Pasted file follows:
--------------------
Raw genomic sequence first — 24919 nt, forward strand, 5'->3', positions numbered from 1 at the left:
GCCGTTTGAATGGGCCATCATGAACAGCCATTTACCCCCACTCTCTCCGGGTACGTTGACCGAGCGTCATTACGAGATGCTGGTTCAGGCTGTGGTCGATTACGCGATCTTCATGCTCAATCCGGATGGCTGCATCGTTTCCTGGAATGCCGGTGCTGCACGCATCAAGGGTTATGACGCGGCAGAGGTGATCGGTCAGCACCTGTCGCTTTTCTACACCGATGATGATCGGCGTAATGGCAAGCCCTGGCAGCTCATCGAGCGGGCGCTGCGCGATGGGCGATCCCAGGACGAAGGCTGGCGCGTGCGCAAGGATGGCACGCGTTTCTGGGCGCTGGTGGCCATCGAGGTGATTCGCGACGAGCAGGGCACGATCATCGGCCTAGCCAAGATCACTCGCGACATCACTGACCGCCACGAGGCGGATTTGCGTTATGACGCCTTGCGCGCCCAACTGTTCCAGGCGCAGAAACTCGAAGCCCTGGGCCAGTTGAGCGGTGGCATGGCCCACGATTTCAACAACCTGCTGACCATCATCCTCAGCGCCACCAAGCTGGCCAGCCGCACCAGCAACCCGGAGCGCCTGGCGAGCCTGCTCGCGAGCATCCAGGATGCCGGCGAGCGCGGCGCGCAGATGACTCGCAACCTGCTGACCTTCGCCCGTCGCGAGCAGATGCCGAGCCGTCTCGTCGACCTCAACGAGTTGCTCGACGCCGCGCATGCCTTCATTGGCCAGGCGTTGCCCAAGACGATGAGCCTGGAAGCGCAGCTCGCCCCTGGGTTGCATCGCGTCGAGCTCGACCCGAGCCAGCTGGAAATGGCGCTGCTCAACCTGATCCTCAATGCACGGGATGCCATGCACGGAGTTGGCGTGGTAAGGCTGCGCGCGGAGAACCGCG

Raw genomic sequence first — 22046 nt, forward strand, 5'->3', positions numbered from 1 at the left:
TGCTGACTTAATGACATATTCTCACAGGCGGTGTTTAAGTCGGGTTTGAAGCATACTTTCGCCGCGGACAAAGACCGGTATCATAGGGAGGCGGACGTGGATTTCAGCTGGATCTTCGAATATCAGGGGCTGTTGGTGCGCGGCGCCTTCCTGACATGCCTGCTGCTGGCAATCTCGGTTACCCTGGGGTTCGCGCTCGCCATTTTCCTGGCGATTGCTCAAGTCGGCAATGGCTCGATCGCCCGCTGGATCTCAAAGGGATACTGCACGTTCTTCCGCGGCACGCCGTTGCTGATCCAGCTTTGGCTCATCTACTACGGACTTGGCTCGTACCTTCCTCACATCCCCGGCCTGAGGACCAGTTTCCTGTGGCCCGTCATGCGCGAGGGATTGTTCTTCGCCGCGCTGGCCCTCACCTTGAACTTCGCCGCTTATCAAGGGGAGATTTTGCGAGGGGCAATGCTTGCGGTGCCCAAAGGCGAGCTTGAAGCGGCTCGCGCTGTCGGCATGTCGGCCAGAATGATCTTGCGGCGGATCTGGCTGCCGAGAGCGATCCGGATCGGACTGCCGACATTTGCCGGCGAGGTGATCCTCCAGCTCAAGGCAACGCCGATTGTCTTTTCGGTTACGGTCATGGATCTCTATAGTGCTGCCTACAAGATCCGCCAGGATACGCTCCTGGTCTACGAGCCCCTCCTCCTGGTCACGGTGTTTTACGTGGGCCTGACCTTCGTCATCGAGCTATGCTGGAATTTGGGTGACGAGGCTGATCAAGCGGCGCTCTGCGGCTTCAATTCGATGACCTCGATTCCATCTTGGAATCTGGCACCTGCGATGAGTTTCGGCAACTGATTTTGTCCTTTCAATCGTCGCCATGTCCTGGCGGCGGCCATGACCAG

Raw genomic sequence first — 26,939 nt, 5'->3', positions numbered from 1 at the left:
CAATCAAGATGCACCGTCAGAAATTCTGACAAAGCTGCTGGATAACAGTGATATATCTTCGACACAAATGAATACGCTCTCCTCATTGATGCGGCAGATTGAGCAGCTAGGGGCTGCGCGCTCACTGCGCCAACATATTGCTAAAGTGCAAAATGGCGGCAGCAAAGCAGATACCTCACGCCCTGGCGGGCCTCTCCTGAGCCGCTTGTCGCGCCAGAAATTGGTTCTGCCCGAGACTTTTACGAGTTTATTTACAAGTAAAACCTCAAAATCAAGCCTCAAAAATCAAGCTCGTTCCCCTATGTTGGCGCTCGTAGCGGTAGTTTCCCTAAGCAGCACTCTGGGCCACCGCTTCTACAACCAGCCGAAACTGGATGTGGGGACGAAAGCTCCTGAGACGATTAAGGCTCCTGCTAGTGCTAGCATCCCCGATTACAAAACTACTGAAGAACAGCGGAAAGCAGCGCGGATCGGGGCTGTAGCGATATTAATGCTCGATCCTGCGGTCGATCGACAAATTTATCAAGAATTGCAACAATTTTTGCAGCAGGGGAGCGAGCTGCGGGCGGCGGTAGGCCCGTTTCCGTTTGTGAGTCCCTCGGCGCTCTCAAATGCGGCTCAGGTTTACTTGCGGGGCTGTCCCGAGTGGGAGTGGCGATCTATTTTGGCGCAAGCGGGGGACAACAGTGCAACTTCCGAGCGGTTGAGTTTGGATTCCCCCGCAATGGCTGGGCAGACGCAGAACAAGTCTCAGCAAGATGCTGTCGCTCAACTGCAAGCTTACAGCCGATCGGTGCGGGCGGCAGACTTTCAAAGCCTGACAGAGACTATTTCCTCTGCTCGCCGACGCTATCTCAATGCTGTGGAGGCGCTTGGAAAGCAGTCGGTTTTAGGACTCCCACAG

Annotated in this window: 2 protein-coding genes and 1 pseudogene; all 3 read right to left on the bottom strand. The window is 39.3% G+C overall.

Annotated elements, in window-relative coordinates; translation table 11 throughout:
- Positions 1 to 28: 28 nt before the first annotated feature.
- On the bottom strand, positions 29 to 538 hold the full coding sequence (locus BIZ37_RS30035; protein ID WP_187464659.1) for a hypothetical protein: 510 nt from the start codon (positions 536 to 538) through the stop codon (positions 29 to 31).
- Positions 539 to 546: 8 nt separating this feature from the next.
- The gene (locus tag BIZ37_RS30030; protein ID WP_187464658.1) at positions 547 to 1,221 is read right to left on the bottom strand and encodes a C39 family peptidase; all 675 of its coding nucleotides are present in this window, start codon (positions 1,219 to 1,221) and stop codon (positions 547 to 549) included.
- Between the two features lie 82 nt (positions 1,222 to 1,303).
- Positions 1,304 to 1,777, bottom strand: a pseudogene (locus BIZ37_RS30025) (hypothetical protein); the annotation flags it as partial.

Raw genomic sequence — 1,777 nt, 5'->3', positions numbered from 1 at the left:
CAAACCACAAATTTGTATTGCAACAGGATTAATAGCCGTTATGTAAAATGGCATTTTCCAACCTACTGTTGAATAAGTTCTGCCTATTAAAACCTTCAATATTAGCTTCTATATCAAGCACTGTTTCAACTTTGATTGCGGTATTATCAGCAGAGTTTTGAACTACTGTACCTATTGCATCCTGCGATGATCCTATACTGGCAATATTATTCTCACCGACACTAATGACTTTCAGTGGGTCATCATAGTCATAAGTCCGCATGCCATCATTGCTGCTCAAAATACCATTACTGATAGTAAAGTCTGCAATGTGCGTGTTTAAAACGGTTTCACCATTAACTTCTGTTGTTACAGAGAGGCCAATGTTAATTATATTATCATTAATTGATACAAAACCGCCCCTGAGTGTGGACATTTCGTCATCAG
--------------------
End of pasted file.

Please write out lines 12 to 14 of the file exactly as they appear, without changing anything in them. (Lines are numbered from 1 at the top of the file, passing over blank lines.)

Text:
- The gene (locus tag BIZ37_RS30030; protein ID WP_187464658.1) at positions 547 to 1,221 is read right to left on the bottom strand and encodes a C39 family peptidase; all 675 of its coding nucleotides are present in this window, start codon (positions 1,219 to 1,221) and stop codon (positions 547 to 549) included.
- Between the two features lie 82 nt (positions 1,222 to 1,303).
- Positions 1,304 to 1,777, bottom strand: a pseudogene (locus BIZ37_RS30025) (hypothetical protein); the annotation flags it as partial.